BAGHDAD/WASHINGTON (Reuters) - U.S.-led coalition aircraft launched strikes against Islamic State targets in Tikrit on Wednesday, officials said, coming off the sidelines to support Iraqi forces battling alongside Iran-backed Shi'ite militia as they resumed their stalled offensive.
The decision to give air support to the Tikrit campaign represents the biggest collaboration so far by the U.S.-led coalition, Iraqi forces and Iranian-backed paramilitaries and opens a new chapter in the war.
It also appeared to represent at least a tacit acknowledgement by Baghdad that such airpower was necessary to wrest control of the hometown of former Iraqi dictator Saddam Hussein from Islamic State fighters, after its attempts to go it alone stalled.
Iraqi Prime Minister Haider al-Abadi said Iraqi forces would prevail with the support of "friendly" countries and the international coalition, including arms, training and aerial support.
"We have opened the last page of the operations," Abadi said on state television.
Reuters first reported the U.S.-led coalition's expected entry into the campaign, disclosed by Iraq's president in an interview and later confirmed by a U.S. official.
A U.S. defence official, speaking on condition of anonymity, said strikes had begun against up to a dozen targets, which were selected after days of coalition surveillance flights.
In language that appeared to intentionally omit the Iranian-backed militia, Lieutenant General James Terry, the senior U.S. commander of the U.S.-led coalition, said the strikes were aimed at enabling "Iraqi forces under Iraqi command."
"These strikes are intended to destroy ISIL strongholds with precision, thereby saving innocent Iraqi lives while minimizing collateral damage to infrastructure," Terry said, using an acronym for Islamic State.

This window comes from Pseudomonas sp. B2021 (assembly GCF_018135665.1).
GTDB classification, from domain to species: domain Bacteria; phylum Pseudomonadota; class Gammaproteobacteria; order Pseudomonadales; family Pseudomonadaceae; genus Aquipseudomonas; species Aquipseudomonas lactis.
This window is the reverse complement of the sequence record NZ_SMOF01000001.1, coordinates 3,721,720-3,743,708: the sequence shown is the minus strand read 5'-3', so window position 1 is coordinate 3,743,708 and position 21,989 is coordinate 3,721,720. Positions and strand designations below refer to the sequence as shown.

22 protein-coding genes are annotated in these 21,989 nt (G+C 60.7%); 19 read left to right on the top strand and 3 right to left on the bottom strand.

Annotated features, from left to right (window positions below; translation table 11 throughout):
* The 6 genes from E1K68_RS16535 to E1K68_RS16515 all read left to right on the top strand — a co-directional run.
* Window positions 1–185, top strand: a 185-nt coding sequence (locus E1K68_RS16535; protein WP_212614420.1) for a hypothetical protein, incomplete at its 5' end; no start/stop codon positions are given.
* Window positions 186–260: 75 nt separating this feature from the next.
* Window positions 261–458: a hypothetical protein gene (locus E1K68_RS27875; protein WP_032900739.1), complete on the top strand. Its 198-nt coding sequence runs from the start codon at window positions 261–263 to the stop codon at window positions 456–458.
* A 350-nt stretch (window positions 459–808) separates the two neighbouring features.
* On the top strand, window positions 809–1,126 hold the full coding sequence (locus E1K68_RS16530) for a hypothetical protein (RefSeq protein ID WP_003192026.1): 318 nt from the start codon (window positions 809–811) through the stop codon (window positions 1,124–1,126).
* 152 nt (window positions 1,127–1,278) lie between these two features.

Iraqi forces pounded Islamic State positions in Tikrit on Wednesday, resuming an offensive that had stalled for almost two weeks. Two military officers in the city confirmed Iraqi forces were shelling the militants.
"Military operations in Tikrit started at around 9 pm local time by pounding Islamic State positions with artillery, mortars and Katyusha rockets," said provincial council member Hadi al-Khazraji.
More than 20,000 troops and allied Shi'ite paramilitary groups have been taking part in the offensive and have suffered heavy casualties on the edge of the city, 100 miles (160 km) north of Baghdad.
The Iraqi military had lobbied for U.S.-led coalition air strikes while Shi'ite paramilitary forces opposed such a move. One militia leader, Hadi al-Amiri, boasted three weeks ago that his men had been making advances for months without relying on U.S. air power.
The mainly Sunni city of Tikrit was seized by Islamic State in the first days of their lightning strike across northern Iraq last June.
If Iraq's Shi'ite led-government retakes Tikrit, it would be the first city wrested from the Sunni insurgents and would give Baghdad momentum for a pivotal stage of the campaign: recapturing Mosul, the largest city in the north.
(Additional reporting by Richard Mably, Samia Nakhoul, Ned Parker in Baghdad; Editing by Dominic Evans and Ken Wills)
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Updated Date: Mar 26, 2015 04:46:39 IST